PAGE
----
Many statements in the book are so typical of the author's cohort but may be shocking to others. For example, he plainly states "Maoism provides a solution for China, which suffered the consistent chaos and humilities for almost one or two hundred years". During Mao's 27-year reign of P.R.China, 30 to 50 million people died as a direct consequence of his order or policy, millions barely survived after receiving brutal treatment, Chinese economy was near complete collapse at his last breadth while many other countries that suffered destruction from WWII marched into the modern economy. Was that the solution for China? Some people argue that only Mao who could help China gain independence. I can understand if it is said by someone who grew up with heavy CCP's brainwashing, I would feel insulted if a foreigner asserts that 400-million Chinese could produce just one person in the first half of the last century to lead China to independence while countries like the US could have many founding fathers who led their motherland into glory. Any objective historian can tell you that the founding father of modern China is Sun Yat-sen and it was his protégé Chiang Kai-shek who defeated some and united the other warlords to form a united China under extreme difficult circumstances. Many legitimate criticisms can be made about Chiang Kai-shek including his totalitarian government very similar to the current Chinese regime, but it is an undeniable fact the Nationalist army led Chiang played by far the major and brave role in WWII fighting the Japanese with over a million troops sacrificing their lives including more than 250 generals. The Chinese permanent seat on the United Nation Security Council was earned by the blood of the troops led by Chiang and secured by Chiang's firm standing. Even among the communists, there were plenty capable of leading China to independence. So, Mao and Maoism, in my opinion, were the most unfortunate things that China suffered from in the last century, not the solution.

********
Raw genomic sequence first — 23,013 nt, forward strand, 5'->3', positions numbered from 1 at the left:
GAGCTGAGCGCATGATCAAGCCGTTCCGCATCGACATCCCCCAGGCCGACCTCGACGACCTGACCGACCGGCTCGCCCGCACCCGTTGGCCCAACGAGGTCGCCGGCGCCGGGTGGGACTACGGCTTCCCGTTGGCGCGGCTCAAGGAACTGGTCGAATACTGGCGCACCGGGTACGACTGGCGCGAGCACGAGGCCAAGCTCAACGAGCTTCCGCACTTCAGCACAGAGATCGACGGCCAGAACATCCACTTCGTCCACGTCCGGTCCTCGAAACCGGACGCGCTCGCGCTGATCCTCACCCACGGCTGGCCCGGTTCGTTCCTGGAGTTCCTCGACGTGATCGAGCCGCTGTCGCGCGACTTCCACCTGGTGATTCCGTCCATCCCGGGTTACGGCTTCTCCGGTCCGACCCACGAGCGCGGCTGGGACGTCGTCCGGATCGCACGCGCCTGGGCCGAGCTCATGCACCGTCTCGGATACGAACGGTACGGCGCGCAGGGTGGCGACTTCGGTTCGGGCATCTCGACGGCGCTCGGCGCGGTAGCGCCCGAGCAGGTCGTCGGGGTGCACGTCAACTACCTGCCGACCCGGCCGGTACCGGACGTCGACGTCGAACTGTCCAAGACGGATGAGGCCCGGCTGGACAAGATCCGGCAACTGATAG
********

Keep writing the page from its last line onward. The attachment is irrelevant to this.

The most shocking assertion by the author is that the Chinese lack logic and confuse accuracy with precision. Logic, or reasoning, is essential for any theory with practical use. Sun Tzu on the Art of War written 2500 + years ago is a primary text for the US War College and West Point, required reading for CIA officers. Does the author think logic is missing in this work or it is just an exception? Chinese banking system started more than a thousand years ago and was once among the finest and most stable financial institutions. Can a financial industry thrive without adequate accuracy or precision? Does the author recognize that the Chinese invented their own abacus 2nd century BC and were able to crunch accurate numbers faster than any other people?